Energy, record investment collapse: renewables are saved


ROME – Not even the energy industry escapes the negative consequences of the coronavirus. Although, in some respects, it has proved to be one of the most “resilient” sectors to the economic crisis caused by the virus, for the current year it is expected that overall investments in the world will drop by 20% compared to 2019, causing markets to fail 400 billion.

“This is the largest drop ever in the history of the energy sector”: this is what the International Energy Agency (IEA) writes, in its latest report just published. The IEA launches an alarm aimed directly at policy makers: with prices at historic lows of the most polluting energy sources, there could be serious delays on the CO2 reduction targets to limit the impact of climate change. And this despite the fact that renewable sources are proving less subject to the reduction of investment compared to sources linked to hydrocarbons.

Energy, 500 billion less

After a good start in the first two months of the year, with investments growing by 2 per cent (the best start in the last six seasons), the lockdown has frozen most of the new projects, with the companies in the sector especially concerned to manage the plants and networks to guarantee the service. According to the International Energy Agency, it is expected that at the end of the year 20% of the planned investments will fall. “This is the largest drop ever that has affected the entire system” with a drop from 1,900 to 1,500 billion overall, as IEA chief Fatih Birol pointed out to the Financial Times.

The intersection of declining energy demand, low commodity prices and rising bills are not going to result in more than $ 1,000 billion in 2020 for government and industry revenues Oil, as expected, accounts for most of the decline. With an unprecedented consequence: for the first time, global spending by crude oil consumers is set to drop below electricity spending.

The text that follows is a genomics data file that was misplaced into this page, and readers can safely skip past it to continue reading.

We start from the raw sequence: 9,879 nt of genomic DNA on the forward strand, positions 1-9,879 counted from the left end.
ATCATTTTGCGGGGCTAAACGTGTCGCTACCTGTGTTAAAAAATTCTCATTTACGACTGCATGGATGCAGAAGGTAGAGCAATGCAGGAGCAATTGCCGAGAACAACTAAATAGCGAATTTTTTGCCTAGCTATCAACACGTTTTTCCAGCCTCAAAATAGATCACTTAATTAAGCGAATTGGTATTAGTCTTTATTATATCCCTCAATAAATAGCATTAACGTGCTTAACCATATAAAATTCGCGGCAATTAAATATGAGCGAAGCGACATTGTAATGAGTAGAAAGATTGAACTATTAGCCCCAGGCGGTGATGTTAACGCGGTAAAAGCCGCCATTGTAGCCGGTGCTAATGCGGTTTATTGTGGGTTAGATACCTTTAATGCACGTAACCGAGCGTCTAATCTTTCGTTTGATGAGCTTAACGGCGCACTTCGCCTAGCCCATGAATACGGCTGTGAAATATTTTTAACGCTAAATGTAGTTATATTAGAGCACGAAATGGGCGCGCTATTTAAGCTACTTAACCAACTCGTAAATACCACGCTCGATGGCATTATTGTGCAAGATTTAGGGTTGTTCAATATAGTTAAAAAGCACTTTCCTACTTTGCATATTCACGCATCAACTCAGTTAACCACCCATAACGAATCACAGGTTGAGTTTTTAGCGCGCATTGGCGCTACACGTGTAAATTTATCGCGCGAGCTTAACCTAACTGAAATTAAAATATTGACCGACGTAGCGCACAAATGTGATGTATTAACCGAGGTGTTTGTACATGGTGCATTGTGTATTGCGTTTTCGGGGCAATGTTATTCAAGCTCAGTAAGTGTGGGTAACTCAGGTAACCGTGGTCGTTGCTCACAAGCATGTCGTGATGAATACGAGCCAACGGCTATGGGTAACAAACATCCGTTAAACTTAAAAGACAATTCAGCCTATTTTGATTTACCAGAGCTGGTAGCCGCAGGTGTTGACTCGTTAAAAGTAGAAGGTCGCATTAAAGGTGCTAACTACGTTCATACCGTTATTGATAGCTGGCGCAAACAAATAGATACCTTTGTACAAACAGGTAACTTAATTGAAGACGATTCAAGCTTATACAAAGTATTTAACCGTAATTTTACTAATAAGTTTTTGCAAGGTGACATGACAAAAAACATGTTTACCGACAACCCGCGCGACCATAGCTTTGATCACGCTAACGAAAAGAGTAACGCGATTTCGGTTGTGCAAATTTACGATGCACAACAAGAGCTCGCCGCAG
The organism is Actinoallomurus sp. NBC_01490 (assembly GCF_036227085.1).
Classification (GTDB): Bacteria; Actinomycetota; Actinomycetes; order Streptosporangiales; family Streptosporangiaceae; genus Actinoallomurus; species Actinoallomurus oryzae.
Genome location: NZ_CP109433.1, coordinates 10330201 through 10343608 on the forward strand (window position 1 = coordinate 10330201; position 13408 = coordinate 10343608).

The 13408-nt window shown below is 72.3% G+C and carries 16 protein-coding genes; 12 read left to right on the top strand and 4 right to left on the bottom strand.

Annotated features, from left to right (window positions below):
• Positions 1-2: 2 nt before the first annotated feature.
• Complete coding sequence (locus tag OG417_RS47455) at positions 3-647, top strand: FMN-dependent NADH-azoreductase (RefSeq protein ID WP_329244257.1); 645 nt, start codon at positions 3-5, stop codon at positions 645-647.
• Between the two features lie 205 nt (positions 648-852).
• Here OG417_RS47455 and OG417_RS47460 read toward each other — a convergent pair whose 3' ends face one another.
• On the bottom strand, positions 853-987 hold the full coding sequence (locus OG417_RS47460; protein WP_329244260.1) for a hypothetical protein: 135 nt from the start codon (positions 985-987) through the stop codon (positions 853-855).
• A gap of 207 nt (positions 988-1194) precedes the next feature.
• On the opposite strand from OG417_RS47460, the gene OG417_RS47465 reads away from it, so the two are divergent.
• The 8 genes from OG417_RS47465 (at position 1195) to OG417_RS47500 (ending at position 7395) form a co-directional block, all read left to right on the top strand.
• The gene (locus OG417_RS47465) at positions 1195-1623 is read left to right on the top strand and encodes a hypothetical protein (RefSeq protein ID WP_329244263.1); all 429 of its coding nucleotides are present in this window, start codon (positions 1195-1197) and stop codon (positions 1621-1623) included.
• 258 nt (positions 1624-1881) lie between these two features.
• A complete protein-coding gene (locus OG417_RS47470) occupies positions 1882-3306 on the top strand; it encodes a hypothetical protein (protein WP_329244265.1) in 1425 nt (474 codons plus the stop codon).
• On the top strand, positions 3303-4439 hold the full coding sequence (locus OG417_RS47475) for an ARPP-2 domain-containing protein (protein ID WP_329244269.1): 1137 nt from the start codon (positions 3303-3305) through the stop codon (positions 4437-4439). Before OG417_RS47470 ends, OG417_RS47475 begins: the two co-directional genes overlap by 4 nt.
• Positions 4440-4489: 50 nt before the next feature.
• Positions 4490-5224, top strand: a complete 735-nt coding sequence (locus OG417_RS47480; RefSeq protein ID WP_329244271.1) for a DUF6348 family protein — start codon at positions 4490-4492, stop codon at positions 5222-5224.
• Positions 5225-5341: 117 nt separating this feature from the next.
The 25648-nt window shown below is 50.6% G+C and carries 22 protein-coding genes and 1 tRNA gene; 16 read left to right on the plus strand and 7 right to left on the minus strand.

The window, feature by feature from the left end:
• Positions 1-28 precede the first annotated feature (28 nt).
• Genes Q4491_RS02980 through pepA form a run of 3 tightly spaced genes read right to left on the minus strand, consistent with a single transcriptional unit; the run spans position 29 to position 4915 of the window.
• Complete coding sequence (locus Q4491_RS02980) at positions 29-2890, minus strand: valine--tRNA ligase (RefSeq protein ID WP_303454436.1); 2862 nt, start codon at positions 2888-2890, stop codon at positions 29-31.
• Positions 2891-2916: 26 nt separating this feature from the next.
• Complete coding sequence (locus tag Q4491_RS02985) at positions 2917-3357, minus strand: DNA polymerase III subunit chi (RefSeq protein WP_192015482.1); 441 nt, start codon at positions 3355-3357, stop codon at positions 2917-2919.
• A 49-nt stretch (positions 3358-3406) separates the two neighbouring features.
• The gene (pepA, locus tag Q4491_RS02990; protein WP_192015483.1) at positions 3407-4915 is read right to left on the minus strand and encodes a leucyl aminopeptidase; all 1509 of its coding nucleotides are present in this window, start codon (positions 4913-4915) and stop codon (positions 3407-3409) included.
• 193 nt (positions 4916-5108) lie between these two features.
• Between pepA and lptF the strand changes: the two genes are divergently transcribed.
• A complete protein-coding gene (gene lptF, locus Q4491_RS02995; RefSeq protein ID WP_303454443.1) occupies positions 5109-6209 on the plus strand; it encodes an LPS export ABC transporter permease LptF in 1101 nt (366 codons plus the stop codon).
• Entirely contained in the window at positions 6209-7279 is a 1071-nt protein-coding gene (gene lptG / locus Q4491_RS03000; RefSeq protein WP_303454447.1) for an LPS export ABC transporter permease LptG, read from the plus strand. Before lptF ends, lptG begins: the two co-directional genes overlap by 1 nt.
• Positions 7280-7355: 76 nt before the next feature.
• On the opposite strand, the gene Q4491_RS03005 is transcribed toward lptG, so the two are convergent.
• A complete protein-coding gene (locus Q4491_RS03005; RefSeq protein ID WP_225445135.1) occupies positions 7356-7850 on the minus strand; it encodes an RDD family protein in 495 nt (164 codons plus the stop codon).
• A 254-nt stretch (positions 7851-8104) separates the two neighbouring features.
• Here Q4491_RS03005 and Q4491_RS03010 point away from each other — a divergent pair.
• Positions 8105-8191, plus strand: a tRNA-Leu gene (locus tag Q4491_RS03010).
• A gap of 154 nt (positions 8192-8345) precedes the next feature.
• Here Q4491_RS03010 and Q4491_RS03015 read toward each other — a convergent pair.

The collapse of shale oil

Not for nothing, investments in hydrocarbons (both oil and gas) recorded the highest drop ever, even exceeding one third of what was spent last year. In particular, the heaviest consequences will fall on the American shale oil sector. For coal, the Agency talks about a 15% drop in global investments, while renewables are the most resilient, seeing “only” spending commitments falling by 10 percent.

Despite this, the very low price of the raw material could lead to a delay in the decarbonisation processes. Birol is convinced of this, who told the Financial Times that “emerging countries could be forced to resort to less efficient and more polluting technologies”. While the agency’s report reveals how much renewables projects have been postponed to next year and investments will touch the lowest point in the past three years.

“Ensuring network security”

Birol’s alarm also affects networks, precisely because they have proven to be fundamental for guaranteeing supplies throughout the lock down period. “Electricity grids have been a vital basis for the emergency response to the health crisis – and for the economic and social activities that have been able to continue to be blocked,” he stressed. “These grids need to be tough and smart to protect themselves from future shocks but also to accommodate the growing share of wind and solar energy. Today’s investment trends are clear warning signs for future electricity security.”

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Mario Calabresi
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